Japanese not amused with war hawk Abe anime offensive

July 24, 2015 09:14
Shinzo Abe has seen his popularity rating, once as high as 60 percent, slump since he made changes to Japan's post-war security stance. Photo: AFP

Japanese Prime Minister Shinzo Abe is not above gimmicks if these can sell his defense policy to leery voters.

He is using anime cartoons, show-and-tell TV appearances, complete with a mock-up of burning buildings, to persuade them about his bolder defense policy.

But it isn't working.

Reuters reports that Abe's popularity rating, once as high as 60 percent, has slumped since he made changes to Japan's post-war security stance.

This includes legislation enabling its armed forces to defend a friendly nation under attack.

Abe had a far easier time when he won power in December 2012, vowing to reboot the economy.

Now he faces protests and a majority of voters who do not understand his security policy or feel it is dangerous and violates Japan's pacifist constitution.

This month, the LDP released an anime entitled "Tell me, moustachioed commander!", in which a character modelled after LDP lawmaker and former army commander Masahisa Sato chats to a high-school girl, Akari, while commuting on a train, assuring her the changes are needed but won't increase the risk of war.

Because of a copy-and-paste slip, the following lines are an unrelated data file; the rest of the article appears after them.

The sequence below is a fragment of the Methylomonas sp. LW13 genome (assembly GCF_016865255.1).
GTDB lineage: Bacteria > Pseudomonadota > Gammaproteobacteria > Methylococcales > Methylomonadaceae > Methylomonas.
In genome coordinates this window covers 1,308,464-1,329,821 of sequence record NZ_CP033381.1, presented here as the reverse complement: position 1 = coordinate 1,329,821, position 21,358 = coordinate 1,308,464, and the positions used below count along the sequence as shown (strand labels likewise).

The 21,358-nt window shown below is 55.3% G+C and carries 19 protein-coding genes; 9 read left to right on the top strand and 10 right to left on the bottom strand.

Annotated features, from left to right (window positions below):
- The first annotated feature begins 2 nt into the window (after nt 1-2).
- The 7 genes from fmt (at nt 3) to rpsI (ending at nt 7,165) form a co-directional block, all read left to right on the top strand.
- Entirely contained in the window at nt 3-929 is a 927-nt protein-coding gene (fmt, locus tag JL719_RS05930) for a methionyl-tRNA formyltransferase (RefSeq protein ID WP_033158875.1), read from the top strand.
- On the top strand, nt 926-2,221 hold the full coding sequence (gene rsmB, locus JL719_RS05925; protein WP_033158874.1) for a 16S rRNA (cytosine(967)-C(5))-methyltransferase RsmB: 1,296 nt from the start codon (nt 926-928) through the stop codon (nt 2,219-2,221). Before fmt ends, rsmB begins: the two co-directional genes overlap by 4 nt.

"Do you know there are countries pointing missiles at Japan?" the Sato character asks. "What will we do if they are fired?"

Akari replies: "Eh? They'll fire them? No, No! Someone protect us!"

Abe has also taken to the internet. In one episode on a LDP Web channel, he likens collective self-defence to an incident in which "buddy Aso" (Finance Minister Taro Aso) volunteers to protect Abe from bullies - and gets punched himself.

Opposition lawmakers accused Abe of talking down to voters.

On Monday, Abe appeared on national TV with a model of an American house spewing fake smoke and fire. The mock flames spread to a smaller US building and threaten to engulf a Japanese house.

At that point, Abe said, demonstrating with cut-outs, Japanese "firefighters" help to douse the fire.

The show-and-tell reaped online ridicule.

But Abe is pressing on.

"We are not doing politics to win support but rather, while obtaining support, we want to do what needs to be done," he said on Monday's TV show.

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